Category Archives: data center network

A green networking idea for cloud computing and data center.

Vern Burke, SwiftWater Telecom
Biddeford, Maine

After commenting on the piece questioning whether cloud computing really saves energy, I came up with an idea that might simplify the whole energy cost of the network issue. Yup, it’s another metric! 🙂

The issue here is, how do you account for the energy cost of transferring data across the Internet to a cloud computing provider? After all, consider the massive amount of networking devices involved in the Internet and that Internet routing protocols are geared towards bandwidth efficiency rather than energy efficiency.

So, why not create an energy based routing protocol? For the sake of discussion, I’ll call this OGPF (Open Greenest Path First). Unlike OSPF (Open Shortest Path First) which looks for the shortest way from point A to point B using weighted “length” metrics, OGPF could use an energy metric for every device in the path, possibly including how the device is powered.

Now you have a network that’s automatically as green as possible and you have a way to at least get a measurable idea of what’s going on across a network wide link.


The net neutrality red herring: Anti net neutrality, Comcast and Level 3

Vern Burke, SwiftWater Telecom
Biddeford, Maine

I’ve been watching the debate over the Comcast vs Level 3 peering dispute. I’m not a big fan of Comcast by any means, but any attempt to paint this as a net neutrality fight is ridiculous.

The net neutrality issue is really very simple. Large ISPs thought it was a good idea to charge content providers for priority paths through their network to reach their subscribers. Pay the “toll” and your traffic speeds right along smoothly and your users love you. Don’t pay the “toll” and you take your chances with a cow path instead of a nice smooth 10 lane superhighway. This kind of extortion is bad in so many ways that I can’t begin to count them.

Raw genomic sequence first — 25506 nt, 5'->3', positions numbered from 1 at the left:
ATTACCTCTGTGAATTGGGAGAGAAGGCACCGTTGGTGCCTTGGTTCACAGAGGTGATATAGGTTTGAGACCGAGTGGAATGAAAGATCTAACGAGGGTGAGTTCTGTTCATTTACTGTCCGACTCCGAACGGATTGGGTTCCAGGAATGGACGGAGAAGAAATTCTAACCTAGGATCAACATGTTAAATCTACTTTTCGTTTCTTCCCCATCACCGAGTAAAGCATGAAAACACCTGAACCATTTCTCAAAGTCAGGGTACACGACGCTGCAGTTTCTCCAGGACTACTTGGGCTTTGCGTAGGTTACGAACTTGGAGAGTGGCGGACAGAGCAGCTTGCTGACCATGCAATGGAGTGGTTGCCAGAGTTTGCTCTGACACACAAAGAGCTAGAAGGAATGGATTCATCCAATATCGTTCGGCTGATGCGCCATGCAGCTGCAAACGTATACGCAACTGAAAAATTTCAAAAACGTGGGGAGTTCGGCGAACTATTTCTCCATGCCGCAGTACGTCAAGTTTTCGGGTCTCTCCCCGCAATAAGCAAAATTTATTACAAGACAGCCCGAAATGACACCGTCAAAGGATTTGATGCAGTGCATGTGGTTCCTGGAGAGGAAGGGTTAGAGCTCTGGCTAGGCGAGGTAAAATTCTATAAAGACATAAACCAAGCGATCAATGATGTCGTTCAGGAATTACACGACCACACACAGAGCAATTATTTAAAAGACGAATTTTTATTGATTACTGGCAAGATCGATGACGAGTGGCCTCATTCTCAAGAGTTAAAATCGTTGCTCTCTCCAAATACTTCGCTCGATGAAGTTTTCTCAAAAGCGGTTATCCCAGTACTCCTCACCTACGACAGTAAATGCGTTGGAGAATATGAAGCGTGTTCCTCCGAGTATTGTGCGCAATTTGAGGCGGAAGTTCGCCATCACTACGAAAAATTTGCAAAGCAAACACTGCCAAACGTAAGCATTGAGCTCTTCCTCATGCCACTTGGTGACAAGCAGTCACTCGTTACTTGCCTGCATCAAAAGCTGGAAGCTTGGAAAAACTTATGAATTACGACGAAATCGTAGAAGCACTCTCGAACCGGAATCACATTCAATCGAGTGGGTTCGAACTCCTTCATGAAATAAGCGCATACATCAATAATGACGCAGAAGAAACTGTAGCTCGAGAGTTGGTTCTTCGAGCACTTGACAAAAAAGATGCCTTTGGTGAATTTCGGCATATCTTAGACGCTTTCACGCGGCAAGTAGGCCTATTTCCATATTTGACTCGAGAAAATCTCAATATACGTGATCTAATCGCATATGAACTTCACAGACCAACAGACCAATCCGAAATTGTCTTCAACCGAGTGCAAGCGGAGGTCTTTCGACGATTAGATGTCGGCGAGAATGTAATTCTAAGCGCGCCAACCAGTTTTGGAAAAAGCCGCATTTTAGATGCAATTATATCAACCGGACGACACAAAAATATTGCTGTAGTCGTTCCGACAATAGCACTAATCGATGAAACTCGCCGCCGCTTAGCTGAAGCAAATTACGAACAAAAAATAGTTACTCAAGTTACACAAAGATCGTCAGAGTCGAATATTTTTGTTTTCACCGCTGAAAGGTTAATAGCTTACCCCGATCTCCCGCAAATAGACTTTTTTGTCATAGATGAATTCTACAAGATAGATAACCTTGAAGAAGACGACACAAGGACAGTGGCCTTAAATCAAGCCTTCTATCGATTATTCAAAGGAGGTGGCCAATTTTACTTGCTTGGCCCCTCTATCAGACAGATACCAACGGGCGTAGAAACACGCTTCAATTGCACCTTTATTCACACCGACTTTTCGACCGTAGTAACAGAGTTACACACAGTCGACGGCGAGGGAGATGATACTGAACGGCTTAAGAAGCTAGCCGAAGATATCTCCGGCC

Peering, on the other hand, is simply an agreement between two providers that they will exchange traffic between them directly, rather than going through the public Internet backbone. This can save both providers by removing traffic from their expensive Internet backbone links and it speeds up the traffic flow between both providers dramatically. No charge peering works only if the peering arrangement is of equal benefit to both sides. This means that the traffic flows roughly evenly in both directions.

My understanding of this issue is that Comcast and Level 3 have had a mutual peering arrangement for some time now. Now Level 3 is demanding special peering access deep into Comcast’s network for the sole purpose of speeding their traffic to the end user. This is an arrangement that solely benefits Level 3 but they insist on Comcast paying the entire cost.

It’s quite clear that this is, in no way, a net neutrality issue. If anything, this is an ANTI net neutrality issue. Instead of the ISP wanting the provider to pay for premium access through the ISP’s network, the provider is demanding the the ISP give them free premium access deep into the ISP’s network and attempting to claim that they are somehow entitled to it.

Level 3 needs to man up and come up with an arrangement that mutually benefits everyone involved or pay the fair cost of the special access they want that benefits nobody but them. Level 3 can throw this at the net neutrality wall all they like, but it doesn’t stick.

Wednesday data center tidbits: VMware tap dances, RIPE and Duke make excuses

The funniest thing I’ve read all week is the piece about VMware dissing bare metal desktop hypervisors. The sequence sort of goes like this:

1. We promised a bare metal desktop hypervisor.

2. Wow, this is harder than it looks.

3. Well, the hardware on the average PC wouldn’t be compatible anyways so we don’t REALLY need to do this.

4. If we WERE going to do it, we’d do it better than those pansies over at Citrix anyways because we’re the experts.

When you consider I can load a bare metal server class hypervisor on regular PC hardware (Xen) without a problem and Citrix already has their bare metal client hypervisor, VMware comes off sounding like a petulant child.

Next up is a follow on to the RIPE/Duke BGP routing fiasco. It’s nice to know that it was a Cisco router bug that caused this “experiment” to go out of control but it doesn’t change the fact that NOBODY should have been feeding “experimental” BGP announcements out to the live Internet, period. Gives new meaning to the term irresponsible.

Email or call me or visit the SwiftWater Telecom web site for green data center services today.


swiftwater telecom rcs cloud computing logo

Monday data center tidbits: Europe blows up the Internet, “e” this